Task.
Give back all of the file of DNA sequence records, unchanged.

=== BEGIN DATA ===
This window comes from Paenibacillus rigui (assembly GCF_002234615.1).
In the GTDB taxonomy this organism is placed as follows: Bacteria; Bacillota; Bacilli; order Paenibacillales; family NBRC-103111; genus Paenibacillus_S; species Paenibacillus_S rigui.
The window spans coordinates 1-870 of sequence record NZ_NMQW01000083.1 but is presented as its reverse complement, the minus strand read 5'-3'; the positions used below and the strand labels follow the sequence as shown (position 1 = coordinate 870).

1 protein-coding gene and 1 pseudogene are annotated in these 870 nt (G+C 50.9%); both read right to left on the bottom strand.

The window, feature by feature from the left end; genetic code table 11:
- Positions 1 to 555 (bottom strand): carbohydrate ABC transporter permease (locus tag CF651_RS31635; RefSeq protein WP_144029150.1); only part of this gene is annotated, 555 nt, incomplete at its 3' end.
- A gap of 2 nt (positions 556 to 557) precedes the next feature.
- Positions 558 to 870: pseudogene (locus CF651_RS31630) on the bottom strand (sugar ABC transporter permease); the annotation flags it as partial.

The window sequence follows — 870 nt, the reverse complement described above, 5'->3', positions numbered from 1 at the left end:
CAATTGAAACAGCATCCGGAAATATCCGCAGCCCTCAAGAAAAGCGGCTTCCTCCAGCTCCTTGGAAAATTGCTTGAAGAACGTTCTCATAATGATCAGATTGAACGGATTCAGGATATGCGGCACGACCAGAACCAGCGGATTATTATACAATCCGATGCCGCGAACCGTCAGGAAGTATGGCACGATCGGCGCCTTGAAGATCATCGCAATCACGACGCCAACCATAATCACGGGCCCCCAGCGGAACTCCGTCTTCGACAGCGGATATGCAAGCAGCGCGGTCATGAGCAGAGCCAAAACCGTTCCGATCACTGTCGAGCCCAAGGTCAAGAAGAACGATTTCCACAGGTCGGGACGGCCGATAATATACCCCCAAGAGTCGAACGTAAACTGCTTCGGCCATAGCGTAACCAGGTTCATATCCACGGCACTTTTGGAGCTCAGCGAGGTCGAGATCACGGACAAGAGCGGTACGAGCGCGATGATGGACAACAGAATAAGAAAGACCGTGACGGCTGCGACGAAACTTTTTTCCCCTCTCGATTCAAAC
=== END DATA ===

This window comes from Paenibacillus rigui (assembly GCF_002234615.1).
In the GTDB taxonomy this organism is placed as follows: Bacteria; Bacillota; Bacilli; order Paenibacillales; family NBRC-103111; genus Paenibacillus_S; species Paenibacillus_S rigui.
The window spans coordinates 1-870 of sequence record NZ_NMQW01000083.1 but is presented as its reverse complement, the minus strand read 5'-3'; the positions used below and the strand labels follow the sequence as shown (position 1 = coordinate 870).

1 protein-coding gene and 1 pseudogene are annotated in these 870 nt (G+C 50.9%); both read right to left on the bottom strand.

The window, feature by feature from the left end; genetic code table 11:
- Positions 1 to 555 (bottom strand): carbohydrate ABC transporter permease (locus tag CF651_RS31635; RefSeq protein WP_144029150.1); only part of this gene is annotated, 555 nt, incomplete at its 3' end.
- A gap of 2 nt (positions 556 to 557) precedes the next feature.
- Positions 558 to 870: pseudogene (locus CF651_RS31630) on the bottom strand (sugar ABC transporter permease); the annotation flags it as partial.

The window sequence follows — 870 nt, the reverse complement described above, 5'->3', positions numbered from 1 at the left end:
CAATTGAAACAGCATCCGGAAATATCCGCAGCCCTCAAGAAAAGCGGCTTCCTCCAGCTCCTTGGAAAATTGCTTGAAGAACGTTCTCATAATGATCAGATTGAACGGATTCAGGATATGCGGCACGACCAGAACCAGCGGATTATTATACAATCCGATGCCGCGAACCGTCAGGAAGTATGGCACGATCGGCGCCTTGAAGATCATCGCAATCACGACGCCAACCATAATCACGGGCCCCCAGCGGAACTCCGTCTTCGACAGCGGATATGCAAGCAGCGCGGTCATGAGCAGAGCCAAAACCGTTCCGATCACTGTCGAGCCCAAGGTCAAGAAGAACGATTTCCACAGGTCGGGACGGCCGATAATATACCCCCAAGAGTCGAACGTAAACTGCTTCGGCCATAGCGTAACCAGGTTCATATCCACGGCACTTTTGGAGCTCAGCGAGGTCGAGATCACGGACAAGAGCGGTACGAGCGCGATGATGGACAACAGAATAAGAAAGACCGTGACGGCTGCGACGAAACTTTTTTCCCCTCTCGATTCAAAC